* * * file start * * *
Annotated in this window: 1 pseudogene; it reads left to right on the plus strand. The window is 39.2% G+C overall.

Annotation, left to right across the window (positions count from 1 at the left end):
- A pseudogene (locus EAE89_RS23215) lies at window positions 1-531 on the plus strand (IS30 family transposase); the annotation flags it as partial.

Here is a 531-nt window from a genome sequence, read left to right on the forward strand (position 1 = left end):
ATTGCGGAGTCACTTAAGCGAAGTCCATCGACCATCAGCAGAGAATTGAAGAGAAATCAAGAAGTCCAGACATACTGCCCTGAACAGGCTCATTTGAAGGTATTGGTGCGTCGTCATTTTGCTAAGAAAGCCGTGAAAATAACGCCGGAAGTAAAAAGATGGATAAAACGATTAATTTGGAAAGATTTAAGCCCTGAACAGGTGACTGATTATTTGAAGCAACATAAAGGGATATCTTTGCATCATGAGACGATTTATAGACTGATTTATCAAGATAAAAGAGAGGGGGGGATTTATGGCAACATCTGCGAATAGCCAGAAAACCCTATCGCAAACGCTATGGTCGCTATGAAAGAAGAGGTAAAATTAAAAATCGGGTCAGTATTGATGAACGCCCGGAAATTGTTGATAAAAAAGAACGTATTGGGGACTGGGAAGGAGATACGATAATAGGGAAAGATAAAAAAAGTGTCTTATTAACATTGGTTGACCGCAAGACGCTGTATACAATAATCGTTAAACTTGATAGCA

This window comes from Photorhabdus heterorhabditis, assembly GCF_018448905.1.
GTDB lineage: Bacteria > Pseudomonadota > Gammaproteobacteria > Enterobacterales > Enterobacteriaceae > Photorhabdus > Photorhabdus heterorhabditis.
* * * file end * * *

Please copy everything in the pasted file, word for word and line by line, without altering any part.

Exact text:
Annotated in this window: 1 pseudogene; it reads left to right on the plus strand. The window is 39.2% G+C overall.

Annotation, left to right across the window (positions count from 1 at the left end):
- A pseudogene (locus EAE89_RS23215) lies at window positions 1-531 on the plus strand (IS30 family transposase); the annotation flags it as partial.

Here is a 531-nt window from a genome sequence, read left to right on the forward strand (position 1 = left end):
ATTGCGGAGTCACTTAAGCGAAGTCCATCGACCATCAGCAGAGAATTGAAGAGAAATCAAGAAGTCCAGACATACTGCCCTGAACAGGCTCATTTGAAGGTATTGGTGCGTCGTCATTTTGCTAAGAAAGCCGTGAAAATAACGCCGGAAGTAAAAAGATGGATAAAACGATTAATTTGGAAAGATTTAAGCCCTGAACAGGTGACTGATTATTTGAAGCAACATAAAGGGATATCTTTGCATCATGAGACGATTTATAGACTGATTTATCAAGATAAAAGAGAGGGGGGGATTTATGGCAACATCTGCGAATAGCCAGAAAACCCTATCGCAAACGCTATGGTCGCTATGAAAGAAGAGGTAAAATTAAAAATCGGGTCAGTATTGATGAACGCCCGGAAATTGTTGATAAAAAAGAACGTATTGGGGACTGGGAAGGAGATACGATAATAGGGAAAGATAAAAAAAGTGTCTTATTAACATTGGTTGACCGCAAGACGCTGTATACAATAATCGTTAAACTTGATAGCA

This window comes from Photorhabdus heterorhabditis, assembly GCF_018448905.1.
GTDB lineage: Bacteria > Pseudomonadota > Gammaproteobacteria > Enterobacterales > Enterobacteriaceae > Photorhabdus > Photorhabdus heterorhabditis.